I remember my own ordination clearly. It was May 30, 1999, a hot afternoon in Denver, and Jefferson Unitarian Church was packed. I remember how wonderful it felt to see so many friends and colleagues there to bless my future ministry and welcome me into the ranks of ordained ministers. I remember how hot and heavy the hands of the gathered congregation felt on my shoulders as they performed the "laying on of hands", a symbolic act of sending me forth. And I remember the exultation I experienced at the benediction which I gave, my first act as an ordained minister.
All these memories raced through my mind as I participated in the ordination yesterday of my former parishioner, now friend and colleague, Sarah. Sarah began her journey to ministry many years ago and confided her sense of call to me one day in my little office at my former parish where she was a member. Since then I have watched her grow, course by course, idea by idea, sermon by sermon, experience by experience.
When I moved to Whidbey, I left Portland far behind and saw her only occasionally, when she would fill me in on her latest class or realization. This past spring she finished her internship after passing the Ministerial Fellowship Committee's interview with flying colors. She called me over the summer to find out if I would offer the "right hand of fellowship" at her ordination, since I had been her minister at the time she decided to study for the ministry.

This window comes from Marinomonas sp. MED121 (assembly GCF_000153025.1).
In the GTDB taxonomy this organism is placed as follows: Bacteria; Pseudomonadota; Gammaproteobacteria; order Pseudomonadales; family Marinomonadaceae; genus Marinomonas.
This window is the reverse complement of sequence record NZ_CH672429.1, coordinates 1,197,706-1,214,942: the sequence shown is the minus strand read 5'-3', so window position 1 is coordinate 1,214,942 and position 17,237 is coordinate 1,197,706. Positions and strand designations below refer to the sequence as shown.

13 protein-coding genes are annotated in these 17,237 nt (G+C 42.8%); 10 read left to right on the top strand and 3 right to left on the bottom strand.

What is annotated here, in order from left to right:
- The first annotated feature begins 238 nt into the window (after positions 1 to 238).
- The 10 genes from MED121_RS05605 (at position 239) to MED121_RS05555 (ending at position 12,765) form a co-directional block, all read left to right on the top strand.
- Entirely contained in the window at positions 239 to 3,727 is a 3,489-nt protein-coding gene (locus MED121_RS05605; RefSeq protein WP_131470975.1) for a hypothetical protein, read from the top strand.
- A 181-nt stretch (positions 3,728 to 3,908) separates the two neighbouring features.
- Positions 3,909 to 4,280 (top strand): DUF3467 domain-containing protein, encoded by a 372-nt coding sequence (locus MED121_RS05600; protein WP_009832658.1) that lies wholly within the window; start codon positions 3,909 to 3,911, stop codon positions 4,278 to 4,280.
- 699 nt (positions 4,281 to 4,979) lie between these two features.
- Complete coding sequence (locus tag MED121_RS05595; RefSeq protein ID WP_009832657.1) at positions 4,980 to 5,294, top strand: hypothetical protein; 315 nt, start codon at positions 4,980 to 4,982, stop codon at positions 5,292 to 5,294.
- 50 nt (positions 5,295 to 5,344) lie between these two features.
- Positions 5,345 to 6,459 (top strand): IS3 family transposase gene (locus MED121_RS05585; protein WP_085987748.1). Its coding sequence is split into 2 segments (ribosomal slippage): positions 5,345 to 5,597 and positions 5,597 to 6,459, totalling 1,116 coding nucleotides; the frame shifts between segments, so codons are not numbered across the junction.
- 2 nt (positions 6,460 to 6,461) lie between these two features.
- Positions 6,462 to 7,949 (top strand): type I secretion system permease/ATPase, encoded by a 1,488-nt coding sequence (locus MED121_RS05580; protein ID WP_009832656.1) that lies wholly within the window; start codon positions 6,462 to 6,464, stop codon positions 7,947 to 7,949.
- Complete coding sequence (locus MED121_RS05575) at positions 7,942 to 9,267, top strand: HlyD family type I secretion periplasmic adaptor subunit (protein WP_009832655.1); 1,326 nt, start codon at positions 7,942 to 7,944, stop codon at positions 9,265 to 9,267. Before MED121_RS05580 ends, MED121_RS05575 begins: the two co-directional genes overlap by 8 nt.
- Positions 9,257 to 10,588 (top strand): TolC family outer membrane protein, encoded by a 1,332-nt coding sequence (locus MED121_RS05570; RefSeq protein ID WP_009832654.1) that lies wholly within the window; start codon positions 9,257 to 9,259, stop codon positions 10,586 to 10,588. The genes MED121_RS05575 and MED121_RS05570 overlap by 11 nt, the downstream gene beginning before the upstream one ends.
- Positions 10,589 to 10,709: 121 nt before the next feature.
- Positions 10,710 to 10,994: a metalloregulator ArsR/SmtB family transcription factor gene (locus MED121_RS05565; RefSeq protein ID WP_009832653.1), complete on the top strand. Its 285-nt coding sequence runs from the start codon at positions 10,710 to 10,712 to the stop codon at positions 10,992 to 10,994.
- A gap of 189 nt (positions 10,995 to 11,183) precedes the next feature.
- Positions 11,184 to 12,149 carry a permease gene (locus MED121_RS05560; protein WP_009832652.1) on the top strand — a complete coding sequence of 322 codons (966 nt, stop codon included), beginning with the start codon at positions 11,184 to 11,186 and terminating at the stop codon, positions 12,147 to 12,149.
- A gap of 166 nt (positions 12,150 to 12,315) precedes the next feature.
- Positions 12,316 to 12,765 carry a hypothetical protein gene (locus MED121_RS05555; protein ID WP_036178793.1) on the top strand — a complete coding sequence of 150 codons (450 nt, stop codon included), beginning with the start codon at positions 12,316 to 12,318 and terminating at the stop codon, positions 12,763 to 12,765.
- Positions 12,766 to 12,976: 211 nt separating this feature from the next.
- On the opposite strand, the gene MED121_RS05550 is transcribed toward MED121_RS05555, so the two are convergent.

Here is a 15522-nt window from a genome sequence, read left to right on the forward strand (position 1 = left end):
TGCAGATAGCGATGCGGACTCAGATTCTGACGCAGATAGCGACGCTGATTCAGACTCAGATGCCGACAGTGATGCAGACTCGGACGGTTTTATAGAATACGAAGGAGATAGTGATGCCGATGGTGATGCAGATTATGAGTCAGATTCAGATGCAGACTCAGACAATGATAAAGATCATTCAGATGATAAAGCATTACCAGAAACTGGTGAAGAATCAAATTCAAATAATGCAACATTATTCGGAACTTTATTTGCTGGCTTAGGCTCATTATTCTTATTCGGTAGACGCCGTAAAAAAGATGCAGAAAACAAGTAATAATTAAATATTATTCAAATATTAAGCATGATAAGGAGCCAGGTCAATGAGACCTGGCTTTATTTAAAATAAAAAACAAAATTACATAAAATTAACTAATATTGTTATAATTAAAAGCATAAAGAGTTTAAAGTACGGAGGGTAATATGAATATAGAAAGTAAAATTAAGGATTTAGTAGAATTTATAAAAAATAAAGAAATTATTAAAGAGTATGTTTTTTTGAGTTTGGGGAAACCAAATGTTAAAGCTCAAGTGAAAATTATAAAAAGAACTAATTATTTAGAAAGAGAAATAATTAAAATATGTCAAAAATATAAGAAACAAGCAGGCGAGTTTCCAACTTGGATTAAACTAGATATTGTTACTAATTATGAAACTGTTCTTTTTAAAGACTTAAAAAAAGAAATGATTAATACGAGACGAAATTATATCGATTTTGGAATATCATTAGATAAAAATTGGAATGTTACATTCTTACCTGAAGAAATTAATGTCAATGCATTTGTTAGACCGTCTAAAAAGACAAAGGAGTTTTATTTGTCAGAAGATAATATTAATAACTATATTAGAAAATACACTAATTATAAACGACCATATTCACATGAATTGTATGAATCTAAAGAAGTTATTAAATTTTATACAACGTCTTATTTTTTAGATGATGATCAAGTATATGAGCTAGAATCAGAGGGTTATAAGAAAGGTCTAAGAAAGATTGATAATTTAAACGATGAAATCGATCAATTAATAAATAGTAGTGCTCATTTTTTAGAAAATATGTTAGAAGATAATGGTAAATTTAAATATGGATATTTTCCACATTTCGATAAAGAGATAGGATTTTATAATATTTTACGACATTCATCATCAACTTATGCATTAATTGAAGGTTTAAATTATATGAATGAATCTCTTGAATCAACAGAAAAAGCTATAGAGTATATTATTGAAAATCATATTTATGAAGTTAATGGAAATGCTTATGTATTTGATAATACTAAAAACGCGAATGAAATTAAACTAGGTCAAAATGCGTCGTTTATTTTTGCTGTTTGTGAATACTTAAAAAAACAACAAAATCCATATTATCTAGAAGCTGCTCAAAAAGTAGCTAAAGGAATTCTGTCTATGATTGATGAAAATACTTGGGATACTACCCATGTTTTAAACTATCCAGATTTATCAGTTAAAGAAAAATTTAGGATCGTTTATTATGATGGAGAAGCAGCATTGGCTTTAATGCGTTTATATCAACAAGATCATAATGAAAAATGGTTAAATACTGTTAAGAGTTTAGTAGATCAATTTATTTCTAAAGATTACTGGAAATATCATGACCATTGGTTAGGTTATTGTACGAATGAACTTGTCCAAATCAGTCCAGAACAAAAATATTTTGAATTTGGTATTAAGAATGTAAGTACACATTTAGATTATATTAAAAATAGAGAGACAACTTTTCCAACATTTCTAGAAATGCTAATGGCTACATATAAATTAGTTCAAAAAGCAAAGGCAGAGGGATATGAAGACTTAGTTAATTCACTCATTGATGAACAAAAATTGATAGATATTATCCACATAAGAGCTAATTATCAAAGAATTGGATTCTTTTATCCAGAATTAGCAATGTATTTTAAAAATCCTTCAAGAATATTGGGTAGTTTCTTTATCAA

I gladly accepted and prepared my few words. And yesterday afternoon, I offered her not only the "right hand of fellowship" but also, for our left-handed colleagues, the "left hand of fellowship". And since she would need to call on us for help in a variety of ways over the years of her ministry, I also offered her the "strong right arm of fellowship" and the "strong left arm" as well. Then I gave her the two-armed hug of fellowship, to emphasize the love I feel for her. It felt really good to be part of her big day.
Tonight I'm bushed after traveling over 600 miles down to Corvallis and back. But I wouldn't have missed it for the world!